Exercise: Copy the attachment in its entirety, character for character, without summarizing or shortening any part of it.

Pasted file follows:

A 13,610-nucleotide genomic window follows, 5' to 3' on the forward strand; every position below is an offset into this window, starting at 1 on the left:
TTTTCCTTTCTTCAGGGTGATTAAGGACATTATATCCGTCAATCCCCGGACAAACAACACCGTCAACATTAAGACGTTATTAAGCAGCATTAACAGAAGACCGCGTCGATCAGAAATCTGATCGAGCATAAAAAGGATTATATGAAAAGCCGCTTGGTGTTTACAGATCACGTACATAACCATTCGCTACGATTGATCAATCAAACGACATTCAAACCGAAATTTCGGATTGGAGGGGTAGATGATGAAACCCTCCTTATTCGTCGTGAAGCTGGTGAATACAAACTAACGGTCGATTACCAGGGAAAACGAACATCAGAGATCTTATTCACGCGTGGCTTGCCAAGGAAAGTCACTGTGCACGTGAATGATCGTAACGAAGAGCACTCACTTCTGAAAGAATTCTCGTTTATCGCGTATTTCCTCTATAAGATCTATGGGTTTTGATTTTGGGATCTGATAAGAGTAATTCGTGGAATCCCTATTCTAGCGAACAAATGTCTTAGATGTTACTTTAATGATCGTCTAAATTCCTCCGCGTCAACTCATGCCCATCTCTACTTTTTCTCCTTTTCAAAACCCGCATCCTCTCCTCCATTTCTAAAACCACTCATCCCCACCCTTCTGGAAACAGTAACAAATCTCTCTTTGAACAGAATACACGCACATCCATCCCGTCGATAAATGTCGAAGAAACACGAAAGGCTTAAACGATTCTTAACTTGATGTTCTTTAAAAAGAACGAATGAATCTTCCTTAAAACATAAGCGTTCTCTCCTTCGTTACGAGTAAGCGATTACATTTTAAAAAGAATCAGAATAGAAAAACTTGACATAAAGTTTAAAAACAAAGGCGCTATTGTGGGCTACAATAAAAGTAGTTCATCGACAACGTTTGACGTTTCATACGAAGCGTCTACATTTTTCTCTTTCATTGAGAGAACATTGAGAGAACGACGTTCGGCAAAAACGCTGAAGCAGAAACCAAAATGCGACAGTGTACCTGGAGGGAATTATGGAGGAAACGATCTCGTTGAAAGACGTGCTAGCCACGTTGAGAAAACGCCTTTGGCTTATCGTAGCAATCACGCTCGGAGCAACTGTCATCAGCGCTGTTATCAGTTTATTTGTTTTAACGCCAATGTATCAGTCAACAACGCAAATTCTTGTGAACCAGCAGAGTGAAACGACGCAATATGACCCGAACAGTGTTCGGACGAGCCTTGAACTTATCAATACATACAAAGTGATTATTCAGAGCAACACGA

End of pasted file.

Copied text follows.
A 13,610-nucleotide genomic window follows, 5' to 3' on the forward strand; every position below is an offset into this window, starting at 1 on the left:
TTTTCCTTTCTTCAGGGTGATTAAGGACATTATATCCGTCAATCCCCGGACAAACAACACCGTCAACATTAAGACGTTATTAAGCAGCATTAACAGAAGACCGCGTCGATCAGAAATCTGATCGAGCATAAAAAGGATTATATGAAAAGCCGCTTGGTGTTTACAGATCACGTACATAACCATTCGCTACGATTGATCAATCAAACGACATTCAAACCGAAATTTCGGATTGGAGGGGTAGATGATGAAACCCTCCTTATTCGTCGTGAAGCTGGTGAATACAAACTAACGGTCGATTACCAGGGAAAACGAACATCAGAGATCTTATTCACGCGTGGCTTGCCAAGGAAAGTCACTGTGCACGTGAATGATCGTAACGAAGAGCACTCACTTCTGAAAGAATTCTCGTTTATCGCGTATTTCCTCTATAAGATCTATGGGTTTTGATTTTGGGATCTGATAAGAGTAATTCGTGGAATCCCTATTCTAGCGAACAAATGTCTTAGATGTTACTTTAATGATCGTCTAAATTCCTCCGCGTCAACTCATGCCCATCTCTACTTTTTCTCCTTTTCAAAACCCGCATCCTCTCCTCCATTTCTAAAACCACTCATCCCCACCCTTCTGGAAACAGTAACAAATCTCTCTTTGAACAGAATACACGCACATCCATCCCGTCGATAAATGTCGAAGAAACACGAAAGGCTTAAACGATTCTTAACTTGATGTTCTTTAAAAAGAACGAATGAATCTTCCTTAAAACATAAGCGTTCTCTCCTTCGTTACGAGTAAGCGATTACATTTTAAAAAGAATCAGAATAGAAAAACTTGACATAAAGTTTAAAAACAAAGGCGCTATTGTGGGCTACAATAAAAGTAGTTCATCGACAACGTTTGACGTTTCATACGAAGCGTCTACATTTTTCTCTTTCATTGAGAGAACATTGAGAGAACGACGTTCGGCAAAAACGCTGAAGCAGAAACCAAAATGCGACAGTGTACCTGGAGGGAATTATGGAGGAAACGATCTCGTTGAAAGACGTGCTAGCCACGTTGAGAAAACGCCTTTGGCTTATCGTAGCAATCACGCTCGGAGCAACTGTCATCAGCGCTGTTATCAGTTTATTTGTTTTAACGCCAATGTATCAGTCAACAACGCAAATTCTTGTGAACCAGCAGAGTGAAACGACGCAATATGACCCGAACAGTGTTCGGACGAGCCTTGAACTTATCAATACATACAAAGTGATTATTCAGAGCAACACGA